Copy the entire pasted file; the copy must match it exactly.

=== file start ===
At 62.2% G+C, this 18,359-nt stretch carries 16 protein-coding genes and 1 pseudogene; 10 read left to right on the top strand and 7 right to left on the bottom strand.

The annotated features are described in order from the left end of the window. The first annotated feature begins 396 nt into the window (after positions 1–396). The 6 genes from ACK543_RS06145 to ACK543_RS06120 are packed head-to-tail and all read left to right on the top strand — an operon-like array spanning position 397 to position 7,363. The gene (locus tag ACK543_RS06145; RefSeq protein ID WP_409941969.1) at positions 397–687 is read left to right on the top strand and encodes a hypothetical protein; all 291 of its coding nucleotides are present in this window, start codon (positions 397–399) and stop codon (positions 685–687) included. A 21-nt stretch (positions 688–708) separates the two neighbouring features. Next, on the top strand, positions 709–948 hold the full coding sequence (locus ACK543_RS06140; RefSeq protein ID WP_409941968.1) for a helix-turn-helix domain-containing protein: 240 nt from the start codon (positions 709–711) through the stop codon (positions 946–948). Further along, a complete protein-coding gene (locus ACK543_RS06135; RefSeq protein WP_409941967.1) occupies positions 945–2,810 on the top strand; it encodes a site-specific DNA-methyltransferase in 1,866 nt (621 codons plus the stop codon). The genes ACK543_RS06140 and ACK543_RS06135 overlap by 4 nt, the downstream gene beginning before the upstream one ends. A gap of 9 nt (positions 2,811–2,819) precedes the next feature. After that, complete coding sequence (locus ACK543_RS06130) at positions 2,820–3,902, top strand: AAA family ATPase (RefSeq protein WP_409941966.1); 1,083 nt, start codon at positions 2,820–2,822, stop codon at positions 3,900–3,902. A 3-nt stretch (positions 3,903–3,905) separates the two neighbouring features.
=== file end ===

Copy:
At 62.2% G+C, this 18,359-nt stretch carries 16 protein-coding genes and 1 pseudogene; 10 read left to right on the top strand and 7 right to left on the bottom strand.

The annotated features are described in order from the left end of the window. The first annotated feature begins 396 nt into the window (after positions 1–396). The 6 genes from ACK543_RS06145 to ACK543_RS06120 are packed head-to-tail and all read left to right on the top strand — an operon-like array spanning position 397 to position 7,363. The gene (locus tag ACK543_RS06145; RefSeq protein ID WP_409941969.1) at positions 397–687 is read left to right on the top strand and encodes a hypothetical protein; all 291 of its coding nucleotides are present in this window, start codon (positions 397–399) and stop codon (positions 685–687) included. A 21-nt stretch (positions 688–708) separates the two neighbouring features. Next, on the top strand, positions 709–948 hold the full coding sequence (locus ACK543_RS06140; RefSeq protein ID WP_409941968.1) for a helix-turn-helix domain-containing protein: 240 nt from the start codon (positions 709–711) through the stop codon (positions 946–948). Further along, a complete protein-coding gene (locus ACK543_RS06135; RefSeq protein WP_409941967.1) occupies positions 945–2,810 on the top strand; it encodes a site-specific DNA-methyltransferase in 1,866 nt (621 codons plus the stop codon). The genes ACK543_RS06140 and ACK543_RS06135 overlap by 4 nt, the downstream gene beginning before the upstream one ends. A gap of 9 nt (positions 2,811–2,819) precedes the next feature. After that, complete coding sequence (locus ACK543_RS06130) at positions 2,820–3,902, top strand: AAA family ATPase (RefSeq protein WP_409941966.1); 1,083 nt, start codon at positions 2,820–2,822, stop codon at positions 3,900–3,902. A 3-nt stretch (positions 3,903–3,905) separates the two neighbouring features.